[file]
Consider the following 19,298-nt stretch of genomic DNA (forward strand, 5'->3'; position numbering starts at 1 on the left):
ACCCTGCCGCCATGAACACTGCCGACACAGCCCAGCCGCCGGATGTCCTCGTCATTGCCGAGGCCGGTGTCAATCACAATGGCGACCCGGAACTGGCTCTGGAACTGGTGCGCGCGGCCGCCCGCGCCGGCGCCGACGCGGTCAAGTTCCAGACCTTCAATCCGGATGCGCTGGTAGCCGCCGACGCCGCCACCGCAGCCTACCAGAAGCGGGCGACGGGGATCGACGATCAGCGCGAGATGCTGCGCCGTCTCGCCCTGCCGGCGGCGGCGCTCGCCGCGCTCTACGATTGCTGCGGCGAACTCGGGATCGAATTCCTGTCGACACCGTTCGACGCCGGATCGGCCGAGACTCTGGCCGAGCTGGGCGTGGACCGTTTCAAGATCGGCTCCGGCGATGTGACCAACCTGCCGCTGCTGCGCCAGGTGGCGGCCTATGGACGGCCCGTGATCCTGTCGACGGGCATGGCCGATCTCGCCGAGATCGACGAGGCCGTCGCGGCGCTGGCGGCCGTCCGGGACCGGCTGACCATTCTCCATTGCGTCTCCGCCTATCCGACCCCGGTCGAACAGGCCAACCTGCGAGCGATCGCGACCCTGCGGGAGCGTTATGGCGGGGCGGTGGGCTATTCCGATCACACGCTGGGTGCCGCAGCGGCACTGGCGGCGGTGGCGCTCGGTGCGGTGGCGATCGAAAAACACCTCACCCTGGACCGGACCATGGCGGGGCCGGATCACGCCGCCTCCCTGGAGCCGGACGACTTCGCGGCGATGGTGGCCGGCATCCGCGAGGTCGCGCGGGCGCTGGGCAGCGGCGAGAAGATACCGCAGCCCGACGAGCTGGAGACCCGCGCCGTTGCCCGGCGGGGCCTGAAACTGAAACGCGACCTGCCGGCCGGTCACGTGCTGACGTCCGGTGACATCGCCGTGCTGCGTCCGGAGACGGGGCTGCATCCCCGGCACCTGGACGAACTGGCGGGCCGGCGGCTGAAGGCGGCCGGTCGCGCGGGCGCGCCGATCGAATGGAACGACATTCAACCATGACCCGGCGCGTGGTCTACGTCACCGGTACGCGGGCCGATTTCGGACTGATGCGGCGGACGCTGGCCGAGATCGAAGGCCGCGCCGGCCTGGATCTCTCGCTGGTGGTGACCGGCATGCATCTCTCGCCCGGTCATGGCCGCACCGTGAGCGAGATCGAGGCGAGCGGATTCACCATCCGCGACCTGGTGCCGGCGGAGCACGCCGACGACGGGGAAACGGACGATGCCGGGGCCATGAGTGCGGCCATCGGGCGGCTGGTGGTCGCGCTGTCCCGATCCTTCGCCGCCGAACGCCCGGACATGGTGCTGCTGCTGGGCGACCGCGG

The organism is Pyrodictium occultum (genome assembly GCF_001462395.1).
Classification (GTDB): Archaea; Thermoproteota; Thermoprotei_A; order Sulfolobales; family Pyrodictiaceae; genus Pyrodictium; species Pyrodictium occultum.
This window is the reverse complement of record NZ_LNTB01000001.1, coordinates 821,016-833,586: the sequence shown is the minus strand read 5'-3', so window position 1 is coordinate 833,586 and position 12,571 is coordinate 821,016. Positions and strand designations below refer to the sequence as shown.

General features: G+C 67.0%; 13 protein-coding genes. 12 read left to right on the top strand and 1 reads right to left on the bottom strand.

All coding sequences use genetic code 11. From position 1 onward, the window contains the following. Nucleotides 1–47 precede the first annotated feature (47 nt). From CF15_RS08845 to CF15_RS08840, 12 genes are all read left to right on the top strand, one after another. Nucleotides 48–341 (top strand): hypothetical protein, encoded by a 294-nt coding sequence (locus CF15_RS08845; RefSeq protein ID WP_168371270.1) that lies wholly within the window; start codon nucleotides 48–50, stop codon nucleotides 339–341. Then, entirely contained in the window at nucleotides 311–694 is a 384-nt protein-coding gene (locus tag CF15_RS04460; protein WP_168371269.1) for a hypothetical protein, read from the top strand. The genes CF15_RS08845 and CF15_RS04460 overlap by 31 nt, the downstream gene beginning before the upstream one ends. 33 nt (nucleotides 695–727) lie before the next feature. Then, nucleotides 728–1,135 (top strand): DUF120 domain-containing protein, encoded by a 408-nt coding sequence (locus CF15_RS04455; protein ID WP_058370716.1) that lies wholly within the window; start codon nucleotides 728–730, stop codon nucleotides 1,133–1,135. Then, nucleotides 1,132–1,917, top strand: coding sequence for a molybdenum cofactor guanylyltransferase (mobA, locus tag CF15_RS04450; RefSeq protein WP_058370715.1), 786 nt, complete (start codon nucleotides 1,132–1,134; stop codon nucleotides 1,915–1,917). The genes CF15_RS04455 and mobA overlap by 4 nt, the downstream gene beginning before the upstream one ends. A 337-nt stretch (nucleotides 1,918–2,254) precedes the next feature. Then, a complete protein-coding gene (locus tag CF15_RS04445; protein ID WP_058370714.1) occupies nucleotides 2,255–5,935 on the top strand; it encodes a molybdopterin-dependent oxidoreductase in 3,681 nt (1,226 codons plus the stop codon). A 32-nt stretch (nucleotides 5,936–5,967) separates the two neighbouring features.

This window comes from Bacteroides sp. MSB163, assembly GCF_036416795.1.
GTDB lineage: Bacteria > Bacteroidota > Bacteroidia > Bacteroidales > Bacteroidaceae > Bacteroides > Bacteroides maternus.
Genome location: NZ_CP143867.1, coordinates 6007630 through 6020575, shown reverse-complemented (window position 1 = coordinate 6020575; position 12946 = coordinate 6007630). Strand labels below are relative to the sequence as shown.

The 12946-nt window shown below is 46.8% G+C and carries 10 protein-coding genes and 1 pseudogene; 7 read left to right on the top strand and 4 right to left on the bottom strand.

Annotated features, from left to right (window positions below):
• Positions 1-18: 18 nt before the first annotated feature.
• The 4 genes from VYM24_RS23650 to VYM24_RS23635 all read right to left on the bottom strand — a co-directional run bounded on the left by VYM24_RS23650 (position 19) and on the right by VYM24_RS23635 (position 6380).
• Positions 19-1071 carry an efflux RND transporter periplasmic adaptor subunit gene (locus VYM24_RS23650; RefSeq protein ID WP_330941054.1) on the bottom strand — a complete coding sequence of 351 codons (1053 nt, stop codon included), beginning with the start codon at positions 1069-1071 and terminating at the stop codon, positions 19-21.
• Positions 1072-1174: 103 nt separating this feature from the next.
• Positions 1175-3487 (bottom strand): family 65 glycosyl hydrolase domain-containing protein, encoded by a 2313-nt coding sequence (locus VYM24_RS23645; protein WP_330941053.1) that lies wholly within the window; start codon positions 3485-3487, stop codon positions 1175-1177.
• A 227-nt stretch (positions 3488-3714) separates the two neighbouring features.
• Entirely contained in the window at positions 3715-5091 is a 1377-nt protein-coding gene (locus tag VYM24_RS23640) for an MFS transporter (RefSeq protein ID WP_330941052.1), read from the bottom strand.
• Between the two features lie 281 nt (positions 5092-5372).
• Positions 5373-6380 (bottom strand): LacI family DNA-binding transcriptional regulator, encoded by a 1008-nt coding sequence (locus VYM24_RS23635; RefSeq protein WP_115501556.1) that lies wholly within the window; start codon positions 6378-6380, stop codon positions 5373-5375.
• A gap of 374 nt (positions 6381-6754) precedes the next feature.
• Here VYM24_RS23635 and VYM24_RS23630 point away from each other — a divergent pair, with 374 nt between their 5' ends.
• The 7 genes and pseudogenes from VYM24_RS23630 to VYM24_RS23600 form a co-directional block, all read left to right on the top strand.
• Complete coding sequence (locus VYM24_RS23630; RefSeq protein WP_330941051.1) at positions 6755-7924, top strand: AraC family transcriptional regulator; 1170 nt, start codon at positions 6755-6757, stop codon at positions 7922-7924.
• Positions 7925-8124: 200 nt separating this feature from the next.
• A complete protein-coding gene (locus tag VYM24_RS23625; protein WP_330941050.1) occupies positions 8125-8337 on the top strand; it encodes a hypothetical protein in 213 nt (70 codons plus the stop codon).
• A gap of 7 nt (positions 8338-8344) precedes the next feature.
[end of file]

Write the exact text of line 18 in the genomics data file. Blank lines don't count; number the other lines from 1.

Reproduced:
• A 227-nt stretch (positions 3488-3714) separates the two neighbouring features.